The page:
One of the mysteries of the English language finally explained.
A tropical tree which bears edible plumlike fruit.
- ‘The fruit and flower of the hog plum occur right on the branches as opposed to hanging from the tips.’
- ‘Sweet limes, mangoes, hog plums, and breadfruit trees, all of which have grown in the wild since the days of the plantations, are also interspersed among the larger trees.’
- ‘It is know under several regional names such as hog plum or yellow mombin and is commonly used as a human food source.’
- ‘High bush blue berries, Chickasaw and hog plums and lots of hawthorn bushes provide fruit for many types of wildlife that inhabit the area.’
- ‘Step 5: When all the moisture in the hog plums evaporates and the hog plums begin to curl up, shut off the flame.’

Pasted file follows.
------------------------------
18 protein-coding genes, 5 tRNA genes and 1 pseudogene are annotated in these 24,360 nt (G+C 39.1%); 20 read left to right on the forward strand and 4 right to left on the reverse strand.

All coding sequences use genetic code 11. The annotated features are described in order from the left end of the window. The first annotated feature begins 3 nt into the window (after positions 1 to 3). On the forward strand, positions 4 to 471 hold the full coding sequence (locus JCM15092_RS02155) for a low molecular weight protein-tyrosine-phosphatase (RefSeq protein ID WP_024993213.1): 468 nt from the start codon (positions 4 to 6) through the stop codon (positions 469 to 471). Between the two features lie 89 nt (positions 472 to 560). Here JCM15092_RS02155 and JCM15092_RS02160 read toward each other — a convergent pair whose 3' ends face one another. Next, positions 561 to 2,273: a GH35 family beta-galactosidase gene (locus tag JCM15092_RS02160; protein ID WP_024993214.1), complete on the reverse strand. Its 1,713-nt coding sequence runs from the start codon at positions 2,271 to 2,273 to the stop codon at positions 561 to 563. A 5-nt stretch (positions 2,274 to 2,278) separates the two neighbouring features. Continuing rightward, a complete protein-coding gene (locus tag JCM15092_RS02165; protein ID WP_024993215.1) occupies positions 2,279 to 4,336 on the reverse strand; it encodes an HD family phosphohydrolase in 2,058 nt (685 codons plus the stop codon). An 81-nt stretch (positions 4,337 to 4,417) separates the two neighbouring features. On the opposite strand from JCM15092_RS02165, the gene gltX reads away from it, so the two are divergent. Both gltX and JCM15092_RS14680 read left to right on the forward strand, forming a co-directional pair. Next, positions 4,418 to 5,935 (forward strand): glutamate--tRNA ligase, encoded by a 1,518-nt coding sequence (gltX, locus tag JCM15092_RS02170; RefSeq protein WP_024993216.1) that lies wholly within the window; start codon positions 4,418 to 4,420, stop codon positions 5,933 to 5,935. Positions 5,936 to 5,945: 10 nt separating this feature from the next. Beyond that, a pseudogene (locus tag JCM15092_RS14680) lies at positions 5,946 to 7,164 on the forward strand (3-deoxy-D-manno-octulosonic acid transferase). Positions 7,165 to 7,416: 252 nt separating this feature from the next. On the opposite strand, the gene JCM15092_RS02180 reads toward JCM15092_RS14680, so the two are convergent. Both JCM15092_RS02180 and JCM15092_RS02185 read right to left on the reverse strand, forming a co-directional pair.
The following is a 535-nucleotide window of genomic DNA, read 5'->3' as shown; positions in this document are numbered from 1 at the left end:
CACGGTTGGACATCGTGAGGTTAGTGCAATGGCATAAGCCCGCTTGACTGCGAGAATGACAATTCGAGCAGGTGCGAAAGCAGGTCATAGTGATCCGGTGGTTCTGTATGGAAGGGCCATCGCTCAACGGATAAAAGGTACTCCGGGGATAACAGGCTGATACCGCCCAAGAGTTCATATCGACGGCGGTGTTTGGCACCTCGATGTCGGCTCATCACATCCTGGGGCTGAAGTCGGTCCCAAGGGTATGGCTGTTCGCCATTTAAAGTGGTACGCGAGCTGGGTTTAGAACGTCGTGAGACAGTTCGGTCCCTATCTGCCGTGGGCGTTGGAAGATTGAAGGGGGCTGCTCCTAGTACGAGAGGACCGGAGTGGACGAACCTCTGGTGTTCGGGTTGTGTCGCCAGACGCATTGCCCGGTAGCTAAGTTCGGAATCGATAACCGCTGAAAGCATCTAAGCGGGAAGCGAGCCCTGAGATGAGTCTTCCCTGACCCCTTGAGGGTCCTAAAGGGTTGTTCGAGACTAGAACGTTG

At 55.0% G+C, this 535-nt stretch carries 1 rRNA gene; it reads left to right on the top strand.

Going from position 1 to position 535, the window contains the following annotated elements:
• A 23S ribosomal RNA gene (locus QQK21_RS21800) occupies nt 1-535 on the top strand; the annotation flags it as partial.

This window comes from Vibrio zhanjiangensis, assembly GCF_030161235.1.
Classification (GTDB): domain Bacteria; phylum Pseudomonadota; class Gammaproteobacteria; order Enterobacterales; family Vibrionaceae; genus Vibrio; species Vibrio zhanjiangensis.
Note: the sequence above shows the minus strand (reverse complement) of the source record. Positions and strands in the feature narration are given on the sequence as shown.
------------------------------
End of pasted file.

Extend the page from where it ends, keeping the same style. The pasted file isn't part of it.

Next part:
- ‘Take the hog plum pieces in a plate, add a little oil and mix them well.’
- ‘I know hog plums are indigenous to the Americas, however.’
- ‘These are green hog plums that have been scored and lightly pickled.’
- ‘Most of the secondary food crops of the Central area were fruits such as the papaya, hog plums, nance plums, guavas and the avocado pear.’
- ‘Avocados, soursops, custard apples, sapotes, hog plums, guavas and others, are indigenous species while others such as citrus, apples, peaches, coconut and mango were introduced by the Augustinian, Dominique and Franciscan orders after the arrival of the Spanish.’
Late 17th century: so named because the fruit is common food for hogs in the West Indies and Brazil.
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